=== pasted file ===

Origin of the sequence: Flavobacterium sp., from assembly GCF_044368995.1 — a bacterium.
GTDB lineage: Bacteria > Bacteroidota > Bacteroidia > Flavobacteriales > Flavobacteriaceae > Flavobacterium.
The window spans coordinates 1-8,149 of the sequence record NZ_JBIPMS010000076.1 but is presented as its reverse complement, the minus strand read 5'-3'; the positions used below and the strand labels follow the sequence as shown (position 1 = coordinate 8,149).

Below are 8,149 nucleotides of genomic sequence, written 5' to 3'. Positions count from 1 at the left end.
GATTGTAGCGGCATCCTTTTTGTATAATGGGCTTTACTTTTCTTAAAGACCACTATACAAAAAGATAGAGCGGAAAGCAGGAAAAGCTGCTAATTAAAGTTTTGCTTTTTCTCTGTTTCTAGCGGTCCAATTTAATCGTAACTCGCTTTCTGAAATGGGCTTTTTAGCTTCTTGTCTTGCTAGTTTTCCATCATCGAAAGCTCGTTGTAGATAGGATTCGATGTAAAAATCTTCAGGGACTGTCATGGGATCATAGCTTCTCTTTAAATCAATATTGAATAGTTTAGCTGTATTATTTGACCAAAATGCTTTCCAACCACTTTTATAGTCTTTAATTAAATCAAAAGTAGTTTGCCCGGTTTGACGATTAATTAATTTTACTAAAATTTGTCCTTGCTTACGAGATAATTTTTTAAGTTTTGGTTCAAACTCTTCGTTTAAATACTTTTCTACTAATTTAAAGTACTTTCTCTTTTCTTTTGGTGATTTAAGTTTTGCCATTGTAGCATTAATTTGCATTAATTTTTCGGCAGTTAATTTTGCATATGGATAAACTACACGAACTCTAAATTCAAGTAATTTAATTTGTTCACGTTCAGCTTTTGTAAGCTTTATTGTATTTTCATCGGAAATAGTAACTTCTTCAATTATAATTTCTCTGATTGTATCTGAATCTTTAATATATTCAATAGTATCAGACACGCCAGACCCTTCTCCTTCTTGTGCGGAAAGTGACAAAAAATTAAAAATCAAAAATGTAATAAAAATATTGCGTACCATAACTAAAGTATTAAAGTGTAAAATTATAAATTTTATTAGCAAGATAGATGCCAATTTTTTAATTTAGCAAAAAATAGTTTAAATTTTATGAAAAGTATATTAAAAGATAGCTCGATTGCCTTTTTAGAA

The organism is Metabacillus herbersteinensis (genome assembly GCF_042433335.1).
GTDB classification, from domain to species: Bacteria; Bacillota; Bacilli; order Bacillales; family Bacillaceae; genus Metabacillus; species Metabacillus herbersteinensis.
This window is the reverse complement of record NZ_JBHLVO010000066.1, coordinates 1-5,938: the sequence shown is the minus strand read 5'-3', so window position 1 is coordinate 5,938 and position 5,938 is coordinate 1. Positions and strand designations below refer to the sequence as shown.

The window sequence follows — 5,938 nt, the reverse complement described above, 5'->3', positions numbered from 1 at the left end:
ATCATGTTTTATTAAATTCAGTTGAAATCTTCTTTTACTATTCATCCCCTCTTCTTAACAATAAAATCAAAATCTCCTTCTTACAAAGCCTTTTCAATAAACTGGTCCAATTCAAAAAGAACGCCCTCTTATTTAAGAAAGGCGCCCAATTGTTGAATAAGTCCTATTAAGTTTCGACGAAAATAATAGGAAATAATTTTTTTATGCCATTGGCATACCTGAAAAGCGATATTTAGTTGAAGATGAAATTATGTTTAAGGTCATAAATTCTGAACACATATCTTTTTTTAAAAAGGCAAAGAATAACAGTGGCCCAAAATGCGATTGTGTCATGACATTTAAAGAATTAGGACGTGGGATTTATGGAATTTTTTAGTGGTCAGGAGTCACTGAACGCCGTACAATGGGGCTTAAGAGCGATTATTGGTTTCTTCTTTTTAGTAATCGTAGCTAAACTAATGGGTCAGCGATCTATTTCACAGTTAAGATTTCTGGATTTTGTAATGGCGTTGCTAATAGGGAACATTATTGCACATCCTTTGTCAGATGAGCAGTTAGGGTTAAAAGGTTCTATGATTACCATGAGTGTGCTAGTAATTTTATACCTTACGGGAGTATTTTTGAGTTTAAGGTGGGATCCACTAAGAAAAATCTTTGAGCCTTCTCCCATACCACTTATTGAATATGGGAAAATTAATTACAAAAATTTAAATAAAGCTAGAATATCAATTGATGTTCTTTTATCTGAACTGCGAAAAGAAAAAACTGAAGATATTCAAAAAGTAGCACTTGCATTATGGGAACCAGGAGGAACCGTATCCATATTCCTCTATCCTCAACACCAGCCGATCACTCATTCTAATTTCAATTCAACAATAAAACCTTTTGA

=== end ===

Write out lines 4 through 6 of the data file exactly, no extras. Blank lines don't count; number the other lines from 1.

Below are 8,149 nucleotides of genomic sequence, written 5' to 3'. Positions count from 1 at the left end.
GATTGTAGCGGCATCCTTTTTGTATAATGGGCTTTACTTTTCTTAAAGACCACTATACAAAAAGATAGAGCGGAAAGCAGGAAAAGCTGCTAATTAAAGTTTTGCTTTTTCTCTGTTTCTAGCGGTCCAATTTAATCGTAACTCGCTTTCTGAAATGGGCTTTTTAGCTTCTTGTCTTGCTAGTTTTCCATCATCGAAAGCTCGTTGTAGATAGGATTCGATGTAAAAATCTTCAGGGACTGTCATGGGATCATAGCTTCTCTTTAAATCAATATTGAATAGTTTAGCTGTATTATTTGACCAAAATGCTTTCCAACCACTTTTATAGTCTTTAATTAAATCAAAAGTAGTTTGCCCGGTTTGACGATTAATTAATTTTACTAAAATTTGTCCTTGCTTACGAGATAATTTTTTAAGTTTTGGTTCAAACTCTTCGTTTAAATACTTTTCTACTAATTTAAAGTACTTTCTCTTTTCTTTTGGTGATTTAAGTTTTGCCATTGTAGCATTAATTTGCATTAATTTTTCGGCAGTTAATTTTGCATATGGATAAACTACACGAACTCTAAATTCAAGTAATTTAATTTGTTCACGTTCAGCTTTTGTAAGCTTTATTGTATTTTCATCGGAAATAGTAACTTCTTCAATTATAATTTCTCTGATTGTATCTGAATCTTTAATATATTCAATAGTATCAGACACGCCAGACCCTTCTCCTTCTTGTGCGGAAAGTGACAAAAAATTAAAAATCAAAAATGTAATAAAAATATTGCGTACCATAACTAAAGTATTAAAGTGTAAAATTATAAATTTTATTAGCAAGATAGATGCCAATTTTTTAATTTAGCAAAAAATAGTTTAAATTTTATGAAAAGTATATTAAAAGATAGCTCGATTGCCTTTTTAGAA

The organism is Metabacillus herbersteinensis (genome assembly GCF_042433335.1).